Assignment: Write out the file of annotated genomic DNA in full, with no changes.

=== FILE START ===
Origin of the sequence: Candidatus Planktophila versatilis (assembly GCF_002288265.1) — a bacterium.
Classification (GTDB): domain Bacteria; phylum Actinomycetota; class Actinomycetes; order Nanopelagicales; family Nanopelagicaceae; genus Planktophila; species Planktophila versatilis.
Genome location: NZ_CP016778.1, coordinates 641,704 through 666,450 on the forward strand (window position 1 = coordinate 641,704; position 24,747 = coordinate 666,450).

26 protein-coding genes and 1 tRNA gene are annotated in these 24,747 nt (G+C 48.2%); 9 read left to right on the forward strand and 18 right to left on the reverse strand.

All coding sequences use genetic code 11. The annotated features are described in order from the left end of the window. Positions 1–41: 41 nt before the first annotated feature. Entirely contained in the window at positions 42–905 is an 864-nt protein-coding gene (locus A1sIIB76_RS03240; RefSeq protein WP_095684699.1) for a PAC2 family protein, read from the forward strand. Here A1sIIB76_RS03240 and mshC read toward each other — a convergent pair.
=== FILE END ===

Origin of the sequence: Candidatus Planktophila versatilis (assembly GCF_002288265.1) — a bacterium.
Classification (GTDB): domain Bacteria; phylum Actinomycetota; class Actinomycetes; order Nanopelagicales; family Nanopelagicaceae; genus Planktophila; species Planktophila versatilis.
Genome location: NZ_CP016778.1, coordinates 641,704 through 666,450 on the forward strand (window position 1 = coordinate 641,704; position 24,747 = coordinate 666,450).

26 protein-coding genes and 1 tRNA gene are annotated in these 24,747 nt (G+C 48.2%); 9 read left to right on the forward strand and 18 right to left on the reverse strand.

All coding sequences use genetic code 11. The annotated features are described in order from the left end of the window. Positions 1–41: 41 nt before the first annotated feature. Entirely contained in the window at positions 42–905 is an 864-nt protein-coding gene (locus A1sIIB76_RS03240; RefSeq protein WP_095684699.1) for a PAC2 family protein, read from the forward strand. Here A1sIIB76_RS03240 and mshC read toward each other — a convergent pair.